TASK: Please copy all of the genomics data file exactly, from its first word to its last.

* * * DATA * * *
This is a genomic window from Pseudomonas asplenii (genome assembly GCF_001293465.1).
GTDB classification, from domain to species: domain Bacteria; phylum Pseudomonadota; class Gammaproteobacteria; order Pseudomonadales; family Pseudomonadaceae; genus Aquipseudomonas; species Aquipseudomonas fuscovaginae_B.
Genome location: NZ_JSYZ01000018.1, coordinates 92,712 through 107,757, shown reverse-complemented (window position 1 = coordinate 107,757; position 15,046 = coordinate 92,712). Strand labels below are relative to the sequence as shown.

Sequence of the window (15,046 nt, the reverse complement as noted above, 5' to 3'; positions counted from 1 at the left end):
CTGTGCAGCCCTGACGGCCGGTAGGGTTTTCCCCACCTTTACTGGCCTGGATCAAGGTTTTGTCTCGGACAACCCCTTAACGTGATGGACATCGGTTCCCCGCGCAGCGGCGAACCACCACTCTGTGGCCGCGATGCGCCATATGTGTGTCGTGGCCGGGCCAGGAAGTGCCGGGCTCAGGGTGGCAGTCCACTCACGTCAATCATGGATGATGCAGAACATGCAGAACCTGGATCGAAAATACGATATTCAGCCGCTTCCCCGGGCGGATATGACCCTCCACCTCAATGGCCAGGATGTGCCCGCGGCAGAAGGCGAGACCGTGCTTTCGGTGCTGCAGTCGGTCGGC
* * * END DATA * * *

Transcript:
This is a genomic window from Pseudomonas asplenii (genome assembly GCF_001293465.1).
GTDB classification, from domain to species: domain Bacteria; phylum Pseudomonadota; class Gammaproteobacteria; order Pseudomonadales; family Pseudomonadaceae; genus Aquipseudomonas; species Aquipseudomonas fuscovaginae_B.
Genome location: NZ_JSYZ01000018.1, coordinates 92,712 through 107,757, shown reverse-complemented (window position 1 = coordinate 107,757; position 15,046 = coordinate 92,712). Strand labels below are relative to the sequence as shown.

Sequence of the window (15,046 nt, the reverse complement as noted above, 5' to 3'; positions counted from 1 at the left end):
CTGTGCAGCCCTGACGGCCGGTAGGGTTTTCCCCACCTTTACTGGCCTGGATCAAGGTTTTGTCTCGGACAACCCCTTAACGTGATGGACATCGGTTCCCCGCGCAGCGGCGAACCACCACTCTGTGGCCGCGATGCGCCATATGTGTGTCGTGGCCGGGCCAGGAAGTGCCGGGCTCAGGGTGGCAGTCCACTCACGTCAATCATGGATGATGCAGAACATGCAGAACCTGGATCGAAAATACGATATTCAGCCGCTTCCCCGGGCGGATATGACCCTCCACCTCAATGGCCAGGATGTGCCCGCGGCAGAAGGCGAGACCGTGCTTTCGGTGCTGCAGTCGGTCGGC